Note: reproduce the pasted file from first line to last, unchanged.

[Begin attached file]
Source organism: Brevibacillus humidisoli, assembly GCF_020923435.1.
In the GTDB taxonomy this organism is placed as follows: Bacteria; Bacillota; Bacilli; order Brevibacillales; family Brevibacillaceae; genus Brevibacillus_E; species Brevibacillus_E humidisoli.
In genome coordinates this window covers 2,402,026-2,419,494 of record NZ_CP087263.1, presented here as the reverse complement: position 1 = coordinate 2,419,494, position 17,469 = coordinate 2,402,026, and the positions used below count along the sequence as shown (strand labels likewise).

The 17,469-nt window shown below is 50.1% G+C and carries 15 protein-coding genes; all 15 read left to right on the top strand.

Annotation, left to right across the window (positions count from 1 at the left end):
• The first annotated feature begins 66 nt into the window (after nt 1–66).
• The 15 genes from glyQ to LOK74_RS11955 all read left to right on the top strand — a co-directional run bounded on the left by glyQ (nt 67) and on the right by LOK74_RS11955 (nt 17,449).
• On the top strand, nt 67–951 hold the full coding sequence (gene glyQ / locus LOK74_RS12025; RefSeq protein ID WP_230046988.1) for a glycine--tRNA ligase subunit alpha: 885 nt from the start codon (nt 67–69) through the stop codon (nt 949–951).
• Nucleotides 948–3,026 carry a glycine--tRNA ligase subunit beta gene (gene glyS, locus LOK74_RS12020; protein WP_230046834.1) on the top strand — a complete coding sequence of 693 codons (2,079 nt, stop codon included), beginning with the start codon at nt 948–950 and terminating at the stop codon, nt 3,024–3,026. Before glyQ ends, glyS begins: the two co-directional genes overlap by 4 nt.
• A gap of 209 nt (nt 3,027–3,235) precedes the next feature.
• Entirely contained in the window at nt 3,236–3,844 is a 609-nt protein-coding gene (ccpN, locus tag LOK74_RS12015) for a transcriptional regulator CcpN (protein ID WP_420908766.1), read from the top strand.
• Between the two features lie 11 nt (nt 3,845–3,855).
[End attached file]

Source organism: Brevibacillus humidisoli, assembly GCF_020923435.1.
In the GTDB taxonomy this organism is placed as follows: Bacteria; Bacillota; Bacilli; order Brevibacillales; family Brevibacillaceae; genus Brevibacillus_E; species Brevibacillus_E humidisoli.
In genome coordinates this window covers 2,402,026-2,419,494 of record NZ_CP087263.1, presented here as the reverse complement: position 1 = coordinate 2,419,494, position 17,469 = coordinate 2,402,026, and the positions used below count along the sequence as shown (strand labels likewise).

The 17,469-nt window shown below is 50.1% G+C and carries 15 protein-coding genes; all 15 read left to right on the top strand.

Annotation, left to right across the window (positions count from 1 at the left end):
• The first annotated feature begins 66 nt into the window (after nt 1–66).
• The 15 genes from glyQ to LOK74_RS11955 all read left to right on the top strand — a co-directional run bounded on the left by glyQ (nt 67) and on the right by LOK74_RS11955 (nt 17,449).
• On the top strand, nt 67–951 hold the full coding sequence (gene glyQ / locus LOK74_RS12025; RefSeq protein ID WP_230046988.1) for a glycine--tRNA ligase subunit alpha: 885 nt from the start codon (nt 67–69) through the stop codon (nt 949–951).
• Nucleotides 948–3,026 carry a glycine--tRNA ligase subunit beta gene (gene glyS, locus LOK74_RS12020; protein WP_230046834.1) on the top strand — a complete coding sequence of 693 codons (2,079 nt, stop codon included), beginning with the start codon at nt 948–950 and terminating at the stop codon, nt 3,024–3,026. Before glyQ ends, glyS begins: the two co-directional genes overlap by 4 nt.
• A gap of 209 nt (nt 3,027–3,235) precedes the next feature.
• Entirely contained in the window at nt 3,236–3,844 is a 609-nt protein-coding gene (ccpN, locus tag LOK74_RS12015) for a transcriptional regulator CcpN (protein ID WP_420908766.1), read from the top strand.
• Between the two features lie 11 nt (nt 3,845–3,855).